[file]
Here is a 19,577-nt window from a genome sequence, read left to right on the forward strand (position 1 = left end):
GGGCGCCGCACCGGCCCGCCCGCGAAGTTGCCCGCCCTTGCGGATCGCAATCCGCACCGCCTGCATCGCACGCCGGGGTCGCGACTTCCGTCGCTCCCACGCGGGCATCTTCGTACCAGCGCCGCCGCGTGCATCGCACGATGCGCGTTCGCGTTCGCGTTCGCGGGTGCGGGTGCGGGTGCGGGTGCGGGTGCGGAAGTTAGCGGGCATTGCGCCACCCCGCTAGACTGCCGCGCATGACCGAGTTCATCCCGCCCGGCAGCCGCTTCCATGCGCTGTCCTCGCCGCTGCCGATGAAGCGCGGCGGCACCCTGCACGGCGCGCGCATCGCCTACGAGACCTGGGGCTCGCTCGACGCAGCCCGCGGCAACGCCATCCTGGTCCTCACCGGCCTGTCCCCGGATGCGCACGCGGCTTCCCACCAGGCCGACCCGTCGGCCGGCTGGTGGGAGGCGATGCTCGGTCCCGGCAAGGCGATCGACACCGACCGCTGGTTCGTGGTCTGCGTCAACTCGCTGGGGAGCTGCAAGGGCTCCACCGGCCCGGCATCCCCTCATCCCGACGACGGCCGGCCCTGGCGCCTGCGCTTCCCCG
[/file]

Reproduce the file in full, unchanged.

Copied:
Here is a 19,577-nt window from a genome sequence, read left to right on the forward strand (position 1 = left end):
GGGCGCCGCACCGGCCCGCCCGCGAAGTTGCCCGCCCTTGCGGATCGCAATCCGCACCGCCTGCATCGCACGCCGGGGTCGCGACTTCCGTCGCTCCCACGCGGGCATCTTCGTACCAGCGCCGCCGCGTGCATCGCACGATGCGCGTTCGCGTTCGCGTTCGCGGGTGCGGGTGCGGGTGCGGGTGCGGGTGCGGAAGTTAGCGGGCATTGCGCCACCCCGCTAGACTGCCGCGCATGACCGAGTTCATCCCGCCCGGCAGCCGCTTCCATGCGCTGTCCTCGCCGCTGCCGATGAAGCGCGGCGGCACCCTGCACGGCGCGCGCATCGCCTACGAGACCTGGGGCTCGCTCGACGCAGCCCGCGGCAACGCCATCCTGGTCCTCACCGGCCTGTCCCCGGATGCGCACGCGGCTTCCCACCAGGCCGACCCGTCGGCCGGCTGGTGGGAGGCGATGCTCGGTCCCGGCAAGGCGATCGACACCGACCGCTGGTTCGTGGTCTGCGTCAACTCGCTGGGGAGCTGCAAGGGCTCCACCGGCCCGGCATCCCCTCATCCCGACGACGGCCGGCCCTGGCGCCTGCGCTTCCCCG